Hockey Night in Canada

Recap

Jets dazzle Golden Knights with flying start to claim Game 1

Mark Scheifele and Dustin Byfuglien each had a goal and an assist as the Winnipeg Jets defeated the Vegas Golden Knights 4-2 on Saturday to take a 1-0 lead in the Western Conference final.

Mark Scheifele, Dustin Byfuglien lead way with 2 points each

Winnipeg Jets players celebrate a goal during their 4-2 victory over the Vegas Golden Knights on Saturday to take Game 1. (John Woods/Canadian Press )

Having knocked off the Presidents' Trophy winners in Game 7 of a gruelling slugfest less than 48 hours earlier, the Winnipeg Jets had an excuse if their legs were tired on Saturday night.

Instead they came out flying and never looked back to land the opening blow of the Western Conference final.

Dustin Byfuglien scored on a booming slapshot 65 seconds into the first period to unleash a three-goal outburst inside eight minutes as the Jets defeated the Vegas Golden Knights 4-2 to grab a 1-0 edge in the series.

Three 1st Period goals helped propel the Winnipeg Jets to a 4-2 win over the Vegas Golden Knights in Game 1 of the Western Conference Final on Saturday night in Winnipeg. 2:06

The six-foot-five, 260-pound defenceman leaned into a drop pass from Mark Scheifele off the rush after Blake Wheeler made a good defensive play for his fifth of the playoffs to send the deafening crowd at Bell MTS Place into a further frenzy.

"Overall it was just doing the right things," said Byfuglien, as usual downplaying his performance. "Starting the game as a team, moving our feet, just keeping it simple.

"Just got it across the [blue line] ... getting shots to the net early and one happened to go in."

His head coach put things a little more into focus.

Ryan Reaves, left, of the Golden Knights and Dustin Byfuglien of the Winnipeg Jets get into a first-period scuffle. (Elsa/Getty Images)

"You saw the Dustin Byfuglien spectrum," Winnipeg's Paul Maurice said. "He can shoot the puck a ton, he can make soft-hand plays, and he can be as big and strong as you want out there."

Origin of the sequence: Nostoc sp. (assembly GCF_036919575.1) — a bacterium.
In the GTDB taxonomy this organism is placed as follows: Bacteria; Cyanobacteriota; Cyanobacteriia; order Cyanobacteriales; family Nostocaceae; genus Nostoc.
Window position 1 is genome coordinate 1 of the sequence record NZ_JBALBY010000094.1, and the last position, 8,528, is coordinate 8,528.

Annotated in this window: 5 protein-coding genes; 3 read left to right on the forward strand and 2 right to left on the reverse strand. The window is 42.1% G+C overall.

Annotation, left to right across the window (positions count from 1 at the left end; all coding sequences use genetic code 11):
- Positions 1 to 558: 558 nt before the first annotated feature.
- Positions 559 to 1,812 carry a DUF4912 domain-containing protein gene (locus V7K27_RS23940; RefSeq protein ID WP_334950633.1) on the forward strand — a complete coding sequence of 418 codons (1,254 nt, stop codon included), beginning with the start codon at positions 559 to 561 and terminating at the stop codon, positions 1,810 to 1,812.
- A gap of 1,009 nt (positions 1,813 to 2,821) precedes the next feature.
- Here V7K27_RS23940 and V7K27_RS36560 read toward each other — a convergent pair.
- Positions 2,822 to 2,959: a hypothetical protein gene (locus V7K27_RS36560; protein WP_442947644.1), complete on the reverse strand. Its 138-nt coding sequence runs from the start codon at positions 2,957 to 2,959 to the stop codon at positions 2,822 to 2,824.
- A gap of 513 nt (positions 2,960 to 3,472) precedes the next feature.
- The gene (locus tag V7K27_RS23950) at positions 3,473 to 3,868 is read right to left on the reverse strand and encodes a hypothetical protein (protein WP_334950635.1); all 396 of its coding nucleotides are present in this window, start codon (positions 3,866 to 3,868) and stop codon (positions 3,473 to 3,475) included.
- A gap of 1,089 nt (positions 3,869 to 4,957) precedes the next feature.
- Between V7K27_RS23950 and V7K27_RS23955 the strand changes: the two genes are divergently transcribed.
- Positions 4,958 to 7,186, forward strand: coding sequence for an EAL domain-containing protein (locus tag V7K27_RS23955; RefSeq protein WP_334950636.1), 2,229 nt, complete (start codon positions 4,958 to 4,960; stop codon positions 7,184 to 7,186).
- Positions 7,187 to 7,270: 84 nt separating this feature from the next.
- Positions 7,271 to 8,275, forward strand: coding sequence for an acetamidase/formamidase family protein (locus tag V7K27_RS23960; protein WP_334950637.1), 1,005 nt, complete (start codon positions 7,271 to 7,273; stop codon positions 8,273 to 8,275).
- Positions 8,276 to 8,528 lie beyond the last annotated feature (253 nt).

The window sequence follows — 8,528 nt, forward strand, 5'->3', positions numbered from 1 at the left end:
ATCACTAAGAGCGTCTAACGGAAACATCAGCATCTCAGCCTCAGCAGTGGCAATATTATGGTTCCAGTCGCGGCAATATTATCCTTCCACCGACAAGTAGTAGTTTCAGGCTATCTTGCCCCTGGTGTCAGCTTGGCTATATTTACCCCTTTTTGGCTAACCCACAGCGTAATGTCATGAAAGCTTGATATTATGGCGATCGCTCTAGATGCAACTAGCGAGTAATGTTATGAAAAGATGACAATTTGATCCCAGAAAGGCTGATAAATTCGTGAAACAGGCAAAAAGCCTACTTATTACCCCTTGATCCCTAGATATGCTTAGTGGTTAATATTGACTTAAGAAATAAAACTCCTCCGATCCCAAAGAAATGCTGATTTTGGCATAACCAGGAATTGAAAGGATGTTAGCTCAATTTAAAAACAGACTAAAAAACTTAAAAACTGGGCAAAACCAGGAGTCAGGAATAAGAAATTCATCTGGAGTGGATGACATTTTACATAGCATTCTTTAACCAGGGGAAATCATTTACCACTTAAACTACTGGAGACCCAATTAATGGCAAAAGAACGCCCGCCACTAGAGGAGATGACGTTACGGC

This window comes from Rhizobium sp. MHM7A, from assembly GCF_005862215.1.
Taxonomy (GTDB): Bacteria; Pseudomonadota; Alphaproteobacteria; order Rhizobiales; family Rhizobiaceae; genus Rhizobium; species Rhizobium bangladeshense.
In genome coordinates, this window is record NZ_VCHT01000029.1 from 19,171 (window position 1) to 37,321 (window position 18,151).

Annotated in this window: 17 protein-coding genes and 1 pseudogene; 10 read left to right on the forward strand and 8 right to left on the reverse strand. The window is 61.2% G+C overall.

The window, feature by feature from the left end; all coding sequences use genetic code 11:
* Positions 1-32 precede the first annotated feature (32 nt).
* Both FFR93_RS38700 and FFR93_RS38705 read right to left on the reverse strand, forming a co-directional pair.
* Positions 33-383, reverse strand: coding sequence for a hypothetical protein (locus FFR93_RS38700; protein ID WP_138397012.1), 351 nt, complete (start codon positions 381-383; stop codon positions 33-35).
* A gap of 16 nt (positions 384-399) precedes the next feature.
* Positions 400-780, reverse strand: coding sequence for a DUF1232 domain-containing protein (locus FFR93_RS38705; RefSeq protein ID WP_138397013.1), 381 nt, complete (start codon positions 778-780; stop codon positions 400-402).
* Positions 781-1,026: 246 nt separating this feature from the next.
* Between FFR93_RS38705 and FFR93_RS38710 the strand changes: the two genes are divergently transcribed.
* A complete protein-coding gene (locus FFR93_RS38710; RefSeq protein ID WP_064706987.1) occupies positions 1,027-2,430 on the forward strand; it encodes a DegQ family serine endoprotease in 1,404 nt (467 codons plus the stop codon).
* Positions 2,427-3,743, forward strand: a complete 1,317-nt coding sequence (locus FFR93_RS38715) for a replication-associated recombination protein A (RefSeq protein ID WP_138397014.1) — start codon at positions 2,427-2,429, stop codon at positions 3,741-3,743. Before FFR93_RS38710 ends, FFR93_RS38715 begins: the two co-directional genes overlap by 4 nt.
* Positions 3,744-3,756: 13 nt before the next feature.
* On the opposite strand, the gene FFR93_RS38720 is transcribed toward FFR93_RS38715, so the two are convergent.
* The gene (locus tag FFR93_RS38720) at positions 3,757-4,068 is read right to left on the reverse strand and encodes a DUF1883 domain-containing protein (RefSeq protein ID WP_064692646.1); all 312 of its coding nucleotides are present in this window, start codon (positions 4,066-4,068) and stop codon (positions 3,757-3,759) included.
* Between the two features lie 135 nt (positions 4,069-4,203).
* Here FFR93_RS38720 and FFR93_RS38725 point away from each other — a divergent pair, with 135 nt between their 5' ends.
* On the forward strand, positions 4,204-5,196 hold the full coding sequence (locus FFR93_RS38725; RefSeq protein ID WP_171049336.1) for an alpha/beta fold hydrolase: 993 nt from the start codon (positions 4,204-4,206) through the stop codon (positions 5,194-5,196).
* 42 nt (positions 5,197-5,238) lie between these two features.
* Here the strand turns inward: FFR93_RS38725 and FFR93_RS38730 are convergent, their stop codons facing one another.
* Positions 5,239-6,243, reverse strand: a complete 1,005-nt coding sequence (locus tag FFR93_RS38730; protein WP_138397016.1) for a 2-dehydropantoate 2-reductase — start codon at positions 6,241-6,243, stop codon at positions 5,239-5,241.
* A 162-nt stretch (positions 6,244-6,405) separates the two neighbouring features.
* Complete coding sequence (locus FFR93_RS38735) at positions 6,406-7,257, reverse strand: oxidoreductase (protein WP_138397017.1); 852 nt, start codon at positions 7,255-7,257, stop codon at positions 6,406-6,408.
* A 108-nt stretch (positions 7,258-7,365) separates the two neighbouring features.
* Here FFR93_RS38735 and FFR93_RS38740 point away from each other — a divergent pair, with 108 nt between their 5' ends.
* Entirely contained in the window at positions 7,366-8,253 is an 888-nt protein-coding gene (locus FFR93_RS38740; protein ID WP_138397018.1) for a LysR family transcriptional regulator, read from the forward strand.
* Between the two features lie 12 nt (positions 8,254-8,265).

"He's awesome and he's been awesome for us all playoffs," added Scheifele, who like Byfuglien finished with a goal and an assist. "He does it all."

Patrik Laine and Joel Armia also scored for the Jets, who eliminated the 117-point Nashville Predators in their second-round matchup with Thursday's dominant 5-1 road victory.

The Winnipeg captain takes to the podium to speak with the media after the Jets' 4-2 win in Game 1 of the Western Conference Final. 0:58

Wheeler chipped in with three assists to give him a playoff-best 15, while Connor Hellebuyck had to make just 19 saves as Winnipeg blocked 22 shots.

Brayden McNabb and William Karlsson replied for the expansion Knights, who got 22 stops from Marc-Andre Fleury.

Game 2 goes Monday in the Manitoba capital before the series shifts to Sin City for Games 3 and 4.

Jonathan Marchessault recorded two assists for Vegas, which had five days off after beating the San Jose Sharks in six games in the second round, and now trails a series for the first time after also sweeping the Los Angles Kings.

"Not the start we wanted," Marchessault said. "They just played two days ago, but they were game-ready and we weren't.